They wanted to centralize a lot of the workforce and also plan for an increased population, and needed to achieve an upgrade for their building that was flexible and efficient. We’re designing for the next 50 years — that was a constant guideline during the design process. This building was already 60 years old before we started working on it, and we want this work to last at least as long. We planned flexible spaces to accommodate a shifting workforce in the future, but we also had to accommodate space for technologies, requiring us to raise floors for wires and so on.
Beyond the obvious benefit of thermal performance for worker comfort, limiting temperature fluctuations improves the overall integrity of the building itself. But does this site in this part of our region have special considerations?
Because our mid-Atlantic region doesn’t have the climate extremes of the far northern states or the far southern states, we have a good situation here — and we used a fairly conventional passive solar design strategy in this project. Shading the south side, getting most of the daylight from the north, and so on. The other thing we had to consider in terms of context was the fact that our site, the Altmeyer Building, immediately connects with three other structures that share a central plant. So, even though our building was shut down for the modernization and even if we had to upgrade the systems, we had to keep that central plant functioning while we completed our work. That went very well in the end.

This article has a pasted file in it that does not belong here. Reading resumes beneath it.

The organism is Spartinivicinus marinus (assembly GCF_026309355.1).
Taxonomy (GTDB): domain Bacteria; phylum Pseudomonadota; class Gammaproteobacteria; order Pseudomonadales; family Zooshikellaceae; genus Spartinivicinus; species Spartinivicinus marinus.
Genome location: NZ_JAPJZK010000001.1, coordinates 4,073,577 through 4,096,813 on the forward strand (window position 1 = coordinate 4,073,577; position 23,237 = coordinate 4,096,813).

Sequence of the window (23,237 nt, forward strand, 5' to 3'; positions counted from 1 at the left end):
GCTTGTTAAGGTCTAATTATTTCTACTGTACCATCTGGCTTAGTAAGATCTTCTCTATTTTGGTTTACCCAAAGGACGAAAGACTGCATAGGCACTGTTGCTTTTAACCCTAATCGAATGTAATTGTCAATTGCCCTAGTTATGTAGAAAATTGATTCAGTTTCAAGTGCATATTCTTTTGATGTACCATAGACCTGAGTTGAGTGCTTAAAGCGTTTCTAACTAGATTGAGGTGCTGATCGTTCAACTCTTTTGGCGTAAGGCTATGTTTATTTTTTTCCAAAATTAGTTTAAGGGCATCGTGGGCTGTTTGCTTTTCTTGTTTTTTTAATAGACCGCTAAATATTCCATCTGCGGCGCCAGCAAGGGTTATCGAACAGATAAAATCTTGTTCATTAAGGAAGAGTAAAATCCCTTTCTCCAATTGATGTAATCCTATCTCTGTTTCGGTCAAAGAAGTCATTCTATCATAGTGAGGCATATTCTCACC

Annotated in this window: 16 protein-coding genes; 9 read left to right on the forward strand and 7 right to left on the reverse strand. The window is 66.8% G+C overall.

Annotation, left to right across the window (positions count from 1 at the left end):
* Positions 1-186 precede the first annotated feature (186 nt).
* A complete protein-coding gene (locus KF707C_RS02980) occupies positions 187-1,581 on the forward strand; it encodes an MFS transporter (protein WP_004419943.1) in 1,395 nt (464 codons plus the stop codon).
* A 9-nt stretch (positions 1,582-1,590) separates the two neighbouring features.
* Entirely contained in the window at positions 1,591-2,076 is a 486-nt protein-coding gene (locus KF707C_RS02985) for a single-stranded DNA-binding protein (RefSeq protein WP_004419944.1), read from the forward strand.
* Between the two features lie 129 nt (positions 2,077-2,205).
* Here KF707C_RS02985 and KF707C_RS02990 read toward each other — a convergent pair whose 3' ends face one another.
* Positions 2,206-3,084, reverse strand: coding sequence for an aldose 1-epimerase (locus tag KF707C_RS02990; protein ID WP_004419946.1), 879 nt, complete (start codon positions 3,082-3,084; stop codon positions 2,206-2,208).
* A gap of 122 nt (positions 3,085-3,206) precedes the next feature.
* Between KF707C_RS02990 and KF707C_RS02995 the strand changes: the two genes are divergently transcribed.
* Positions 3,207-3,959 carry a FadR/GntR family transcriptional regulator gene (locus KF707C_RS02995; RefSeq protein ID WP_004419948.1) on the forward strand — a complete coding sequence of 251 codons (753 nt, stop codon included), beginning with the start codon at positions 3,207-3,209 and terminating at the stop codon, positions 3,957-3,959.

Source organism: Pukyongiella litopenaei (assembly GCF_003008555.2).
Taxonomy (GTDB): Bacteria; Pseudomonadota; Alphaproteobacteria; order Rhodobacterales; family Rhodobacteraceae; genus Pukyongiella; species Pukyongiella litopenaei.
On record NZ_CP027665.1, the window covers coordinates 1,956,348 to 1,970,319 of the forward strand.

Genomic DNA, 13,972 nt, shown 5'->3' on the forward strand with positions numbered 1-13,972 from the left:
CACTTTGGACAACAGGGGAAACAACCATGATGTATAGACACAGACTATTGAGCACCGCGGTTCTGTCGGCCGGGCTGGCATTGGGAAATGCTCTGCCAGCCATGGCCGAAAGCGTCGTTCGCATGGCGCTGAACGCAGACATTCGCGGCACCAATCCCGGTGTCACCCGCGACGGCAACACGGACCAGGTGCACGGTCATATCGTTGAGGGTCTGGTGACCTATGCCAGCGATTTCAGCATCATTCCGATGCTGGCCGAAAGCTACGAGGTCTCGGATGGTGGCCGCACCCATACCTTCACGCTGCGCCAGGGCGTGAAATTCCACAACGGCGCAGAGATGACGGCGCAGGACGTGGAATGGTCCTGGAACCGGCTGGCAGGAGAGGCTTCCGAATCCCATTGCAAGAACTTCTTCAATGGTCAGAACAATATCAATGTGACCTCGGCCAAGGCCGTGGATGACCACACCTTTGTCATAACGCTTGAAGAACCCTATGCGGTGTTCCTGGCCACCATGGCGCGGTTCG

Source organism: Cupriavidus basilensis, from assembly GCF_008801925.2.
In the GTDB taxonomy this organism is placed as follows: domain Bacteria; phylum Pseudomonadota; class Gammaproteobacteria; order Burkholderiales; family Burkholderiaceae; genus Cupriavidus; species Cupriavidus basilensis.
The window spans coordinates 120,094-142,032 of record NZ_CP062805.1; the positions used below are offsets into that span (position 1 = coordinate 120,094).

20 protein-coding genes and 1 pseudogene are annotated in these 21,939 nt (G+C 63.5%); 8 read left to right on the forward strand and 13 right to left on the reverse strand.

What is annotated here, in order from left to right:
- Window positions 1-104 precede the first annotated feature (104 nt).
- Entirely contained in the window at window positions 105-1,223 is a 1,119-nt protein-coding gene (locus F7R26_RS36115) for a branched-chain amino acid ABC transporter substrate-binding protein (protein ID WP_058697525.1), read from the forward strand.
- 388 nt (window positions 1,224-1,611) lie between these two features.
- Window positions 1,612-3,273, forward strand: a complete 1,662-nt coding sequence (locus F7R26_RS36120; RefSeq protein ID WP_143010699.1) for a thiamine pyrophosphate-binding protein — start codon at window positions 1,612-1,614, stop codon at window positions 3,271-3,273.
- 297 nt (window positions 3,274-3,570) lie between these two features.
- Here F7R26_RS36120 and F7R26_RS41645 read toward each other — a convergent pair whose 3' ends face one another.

Outside of performance, this project has been linked with durability, resilience, and carbon footprint reduction as key drivers of the design. What’s really the heart of the design concept of this modernization project?
This project was relatively straightforward — it’s a solid sustainability story, working with an existing floor plate and shifting things around to adapt to new demands. We went into this knowing we’d take the skin off the building and re-use the original concrete structure from the 1950s, which reduced our carbon footprint significantly. At the same time, we had to upgrade it for things like progressive collapse, for instance, or new structural loads for heavier file cabinets, or moving staircases to compliment the more efficient floor plate redesigns.
There’s a history of the Social Security Administration on this campus, as the old structure represented for so long. It stood out for its entire history — for different reasons over the years — and we wanted it to continue to stand out in positive ways above and beyond an important legacy. We wanted this project to stand out because it’s good for our environment and a more secure space for employees, not to mention because it satisfied the requirements we discussed with the client.
This interview has been edited for clarity and length.
William Richards is the Editorial Director of Team Three, an editorial and creative consultancy based in Washington, D.C.